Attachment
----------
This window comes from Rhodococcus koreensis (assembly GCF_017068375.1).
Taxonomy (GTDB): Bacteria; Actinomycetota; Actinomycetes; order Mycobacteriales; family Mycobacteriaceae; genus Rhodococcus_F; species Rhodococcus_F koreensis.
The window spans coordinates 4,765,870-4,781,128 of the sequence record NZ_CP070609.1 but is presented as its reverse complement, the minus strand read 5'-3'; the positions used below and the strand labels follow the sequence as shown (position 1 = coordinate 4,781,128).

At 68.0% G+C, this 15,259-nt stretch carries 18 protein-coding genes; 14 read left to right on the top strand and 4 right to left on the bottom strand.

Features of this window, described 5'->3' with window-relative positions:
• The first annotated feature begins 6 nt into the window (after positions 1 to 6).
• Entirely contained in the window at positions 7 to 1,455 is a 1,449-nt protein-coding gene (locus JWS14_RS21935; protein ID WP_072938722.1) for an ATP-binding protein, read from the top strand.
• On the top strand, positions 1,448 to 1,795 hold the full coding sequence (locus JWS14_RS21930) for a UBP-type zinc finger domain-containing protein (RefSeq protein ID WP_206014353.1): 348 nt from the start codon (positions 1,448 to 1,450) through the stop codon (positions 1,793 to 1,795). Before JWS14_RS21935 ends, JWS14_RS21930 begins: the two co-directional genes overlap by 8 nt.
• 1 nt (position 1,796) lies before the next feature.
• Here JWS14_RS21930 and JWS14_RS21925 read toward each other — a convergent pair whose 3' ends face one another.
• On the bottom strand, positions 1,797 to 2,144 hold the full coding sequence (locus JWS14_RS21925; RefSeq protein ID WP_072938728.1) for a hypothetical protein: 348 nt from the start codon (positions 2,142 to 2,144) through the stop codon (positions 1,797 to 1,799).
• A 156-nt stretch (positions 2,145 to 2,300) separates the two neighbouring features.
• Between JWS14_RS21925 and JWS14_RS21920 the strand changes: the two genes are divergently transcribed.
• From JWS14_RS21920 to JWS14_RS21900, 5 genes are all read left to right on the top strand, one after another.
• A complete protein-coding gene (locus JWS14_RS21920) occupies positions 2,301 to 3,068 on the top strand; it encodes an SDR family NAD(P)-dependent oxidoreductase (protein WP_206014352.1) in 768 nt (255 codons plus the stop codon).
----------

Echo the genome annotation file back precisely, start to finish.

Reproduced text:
This window comes from Rhodococcus koreensis (assembly GCF_017068375.1).
Taxonomy (GTDB): Bacteria; Actinomycetota; Actinomycetes; order Mycobacteriales; family Mycobacteriaceae; genus Rhodococcus_F; species Rhodococcus_F koreensis.
The window spans coordinates 4,765,870-4,781,128 of the sequence record NZ_CP070609.1 but is presented as its reverse complement, the minus strand read 5'-3'; the positions used below and the strand labels follow the sequence as shown (position 1 = coordinate 4,781,128).

At 68.0% G+C, this 15,259-nt stretch carries 18 protein-coding genes; 14 read left to right on the top strand and 4 right to left on the bottom strand.

Features of this window, described 5'->3' with window-relative positions:
• The first annotated feature begins 6 nt into the window (after positions 1 to 6).
• Entirely contained in the window at positions 7 to 1,455 is a 1,449-nt protein-coding gene (locus JWS14_RS21935; protein ID WP_072938722.1) for an ATP-binding protein, read from the top strand.
• On the top strand, positions 1,448 to 1,795 hold the full coding sequence (locus JWS14_RS21930) for a UBP-type zinc finger domain-containing protein (RefSeq protein ID WP_206014353.1): 348 nt from the start codon (positions 1,448 to 1,450) through the stop codon (positions 1,793 to 1,795). Before JWS14_RS21935 ends, JWS14_RS21930 begins: the two co-directional genes overlap by 8 nt.
• 1 nt (position 1,796) lies before the next feature.
• Here JWS14_RS21930 and JWS14_RS21925 read toward each other — a convergent pair whose 3' ends face one another.
• On the bottom strand, positions 1,797 to 2,144 hold the full coding sequence (locus JWS14_RS21925; RefSeq protein ID WP_072938728.1) for a hypothetical protein: 348 nt from the start codon (positions 2,142 to 2,144) through the stop codon (positions 1,797 to 1,799).
• A 156-nt stretch (positions 2,145 to 2,300) separates the two neighbouring features.
• Between JWS14_RS21925 and JWS14_RS21920 the strand changes: the two genes are divergently transcribed.
• From JWS14_RS21920 to JWS14_RS21900, 5 genes are all read left to right on the top strand, one after another.
• A complete protein-coding gene (locus JWS14_RS21920) occupies positions 2,301 to 3,068 on the top strand; it encodes an SDR family NAD(P)-dependent oxidoreductase (protein WP_206014352.1) in 768 nt (255 codons plus the stop codon).